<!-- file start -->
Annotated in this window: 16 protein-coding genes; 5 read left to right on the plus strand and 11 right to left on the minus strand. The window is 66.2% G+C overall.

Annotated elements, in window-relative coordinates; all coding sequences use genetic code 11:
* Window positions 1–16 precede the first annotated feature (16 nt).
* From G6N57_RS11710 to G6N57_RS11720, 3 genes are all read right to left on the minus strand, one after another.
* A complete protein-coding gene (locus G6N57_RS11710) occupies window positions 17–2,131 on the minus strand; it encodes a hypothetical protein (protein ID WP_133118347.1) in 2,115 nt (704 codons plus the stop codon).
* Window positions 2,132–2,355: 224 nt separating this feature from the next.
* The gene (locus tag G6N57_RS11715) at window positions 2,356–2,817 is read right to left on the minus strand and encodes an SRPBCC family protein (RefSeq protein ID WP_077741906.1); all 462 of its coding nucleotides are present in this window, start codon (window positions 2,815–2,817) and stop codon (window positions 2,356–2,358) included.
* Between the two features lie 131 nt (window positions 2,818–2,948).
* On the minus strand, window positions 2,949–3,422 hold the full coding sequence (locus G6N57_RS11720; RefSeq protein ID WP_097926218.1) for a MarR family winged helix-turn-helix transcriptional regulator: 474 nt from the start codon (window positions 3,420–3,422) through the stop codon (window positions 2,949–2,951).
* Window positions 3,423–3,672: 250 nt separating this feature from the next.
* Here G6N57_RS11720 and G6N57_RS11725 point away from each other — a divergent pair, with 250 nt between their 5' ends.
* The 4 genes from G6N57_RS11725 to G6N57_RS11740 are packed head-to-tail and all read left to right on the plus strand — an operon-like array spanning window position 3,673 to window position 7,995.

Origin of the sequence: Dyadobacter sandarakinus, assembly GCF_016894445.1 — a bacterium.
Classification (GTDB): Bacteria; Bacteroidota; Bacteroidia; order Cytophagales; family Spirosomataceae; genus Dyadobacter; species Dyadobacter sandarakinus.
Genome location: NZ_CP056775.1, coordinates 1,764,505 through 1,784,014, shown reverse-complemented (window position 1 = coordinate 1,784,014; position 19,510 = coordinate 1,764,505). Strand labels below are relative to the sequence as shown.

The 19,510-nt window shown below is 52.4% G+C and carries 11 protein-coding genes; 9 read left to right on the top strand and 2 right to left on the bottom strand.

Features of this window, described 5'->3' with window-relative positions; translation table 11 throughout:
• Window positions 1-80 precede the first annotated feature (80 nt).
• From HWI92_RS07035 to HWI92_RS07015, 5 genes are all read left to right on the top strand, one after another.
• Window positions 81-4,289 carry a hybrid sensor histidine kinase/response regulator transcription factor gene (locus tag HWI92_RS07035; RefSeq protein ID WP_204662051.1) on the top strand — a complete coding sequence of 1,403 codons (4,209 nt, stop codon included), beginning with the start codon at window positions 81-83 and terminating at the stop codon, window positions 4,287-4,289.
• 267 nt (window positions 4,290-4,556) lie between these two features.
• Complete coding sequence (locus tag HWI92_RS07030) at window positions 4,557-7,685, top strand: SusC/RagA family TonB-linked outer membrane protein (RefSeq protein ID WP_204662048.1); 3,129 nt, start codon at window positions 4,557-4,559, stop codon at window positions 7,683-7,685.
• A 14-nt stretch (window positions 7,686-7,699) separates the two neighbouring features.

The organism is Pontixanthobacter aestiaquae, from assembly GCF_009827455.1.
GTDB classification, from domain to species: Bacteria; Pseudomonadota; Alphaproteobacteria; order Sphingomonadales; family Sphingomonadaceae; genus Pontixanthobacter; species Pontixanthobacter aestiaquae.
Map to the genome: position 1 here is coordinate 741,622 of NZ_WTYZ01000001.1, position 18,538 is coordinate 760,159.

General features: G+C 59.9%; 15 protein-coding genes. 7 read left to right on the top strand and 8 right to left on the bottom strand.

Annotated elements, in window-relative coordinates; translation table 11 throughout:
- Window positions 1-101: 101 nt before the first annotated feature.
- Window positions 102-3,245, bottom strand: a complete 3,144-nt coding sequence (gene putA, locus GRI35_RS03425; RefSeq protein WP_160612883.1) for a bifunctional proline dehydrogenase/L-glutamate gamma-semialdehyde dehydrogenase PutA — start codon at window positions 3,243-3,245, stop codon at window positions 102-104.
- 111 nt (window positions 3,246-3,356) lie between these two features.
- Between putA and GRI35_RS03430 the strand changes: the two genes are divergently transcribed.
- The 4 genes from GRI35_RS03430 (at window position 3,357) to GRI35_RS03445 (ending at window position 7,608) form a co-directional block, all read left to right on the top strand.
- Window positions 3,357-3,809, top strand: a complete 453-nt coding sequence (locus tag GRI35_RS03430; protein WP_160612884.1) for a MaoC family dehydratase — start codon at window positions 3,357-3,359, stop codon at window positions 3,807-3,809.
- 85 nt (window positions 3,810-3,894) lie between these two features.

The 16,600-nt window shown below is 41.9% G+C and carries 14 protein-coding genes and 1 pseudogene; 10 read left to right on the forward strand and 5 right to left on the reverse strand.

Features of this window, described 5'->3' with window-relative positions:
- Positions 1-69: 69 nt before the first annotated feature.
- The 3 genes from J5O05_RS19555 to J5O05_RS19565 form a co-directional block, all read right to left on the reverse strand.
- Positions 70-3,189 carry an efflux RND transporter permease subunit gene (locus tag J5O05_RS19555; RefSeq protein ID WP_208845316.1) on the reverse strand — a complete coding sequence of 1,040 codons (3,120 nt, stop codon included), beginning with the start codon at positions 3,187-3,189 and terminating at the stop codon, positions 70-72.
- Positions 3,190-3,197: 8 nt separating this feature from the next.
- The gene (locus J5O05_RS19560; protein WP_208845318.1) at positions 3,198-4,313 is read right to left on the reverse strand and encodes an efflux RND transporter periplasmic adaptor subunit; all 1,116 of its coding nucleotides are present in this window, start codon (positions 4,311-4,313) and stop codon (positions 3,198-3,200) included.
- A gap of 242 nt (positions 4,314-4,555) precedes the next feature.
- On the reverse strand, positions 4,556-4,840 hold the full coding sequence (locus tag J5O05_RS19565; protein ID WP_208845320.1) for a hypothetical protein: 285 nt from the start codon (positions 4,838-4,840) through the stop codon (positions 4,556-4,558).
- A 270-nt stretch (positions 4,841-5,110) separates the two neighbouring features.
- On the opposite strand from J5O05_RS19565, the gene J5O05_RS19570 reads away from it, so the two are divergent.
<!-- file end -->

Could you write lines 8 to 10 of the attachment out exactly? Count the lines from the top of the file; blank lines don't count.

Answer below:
* Between the two features lie 131 nt (window positions 2,818–2,948).
* On the minus strand, window positions 2,949–3,422 hold the full coding sequence (locus G6N57_RS11720; RefSeq protein ID WP_097926218.1) for a MarR family winged helix-turn-helix transcriptional regulator: 474 nt from the start codon (window positions 3,420–3,422) through the stop codon (window positions 2,949–2,951).
* Window positions 3,423–3,672: 250 nt separating this feature from the next.